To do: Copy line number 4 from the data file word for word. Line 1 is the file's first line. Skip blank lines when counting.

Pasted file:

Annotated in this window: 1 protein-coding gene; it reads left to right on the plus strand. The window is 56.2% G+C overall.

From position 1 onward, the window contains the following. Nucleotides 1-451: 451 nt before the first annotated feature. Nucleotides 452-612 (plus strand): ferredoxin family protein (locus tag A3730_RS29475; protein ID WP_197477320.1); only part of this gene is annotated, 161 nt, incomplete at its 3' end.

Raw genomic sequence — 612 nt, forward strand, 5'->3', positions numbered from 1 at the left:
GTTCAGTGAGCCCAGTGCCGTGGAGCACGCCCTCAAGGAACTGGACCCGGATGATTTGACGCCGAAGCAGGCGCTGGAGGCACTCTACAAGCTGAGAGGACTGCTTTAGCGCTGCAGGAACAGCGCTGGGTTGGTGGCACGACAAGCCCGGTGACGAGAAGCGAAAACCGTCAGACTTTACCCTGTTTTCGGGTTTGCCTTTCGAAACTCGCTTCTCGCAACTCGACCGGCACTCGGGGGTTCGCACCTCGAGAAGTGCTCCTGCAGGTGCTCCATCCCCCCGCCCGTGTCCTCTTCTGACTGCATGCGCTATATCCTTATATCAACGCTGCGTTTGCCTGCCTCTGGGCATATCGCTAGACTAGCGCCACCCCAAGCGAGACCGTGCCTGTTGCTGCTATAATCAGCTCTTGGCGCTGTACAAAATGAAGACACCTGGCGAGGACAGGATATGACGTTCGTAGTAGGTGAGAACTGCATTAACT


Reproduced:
GTTCAGTGAGCCCAGTGCCGTGGAGCACGCCCTCAAGGAACTGGACCCGGATGATTTGACGCCGAAGCAGGCGCTGGAGGCACTCTACAAGCTGAGAGGACTGCTTTAGCGCTGCAGGAACAGCGCTGGGTTGGTGGCACGACAAGCCCGGTGACGAGAAGCGAAAACCGTCAGACTTTACCCTGTTTTCGGGTTTGCCTTTCGAAACTCGCTTCTCGCAACTCGACCGGCACTCGGGGGTTCGCACCTCGAGAAGTGCTCCTGCAGGTGCTCCATCCCCCCGCCCGTGTCCTCTTCTGACTGCATGCGCTATATCCTTATATCAACGCTGCGTTTGCCTGCCTCTGGGCATATCGCTAGACTAGCGCCACCCCAAGCGAGACCGTGCCTGTTGCTGCTATAATCAGCTCTTGGCGCTGTACAAAATGAAGACACCTGGCGAGGACAGGATATGACGTTCGTAGTAGGTGAGAACTGCATTAACT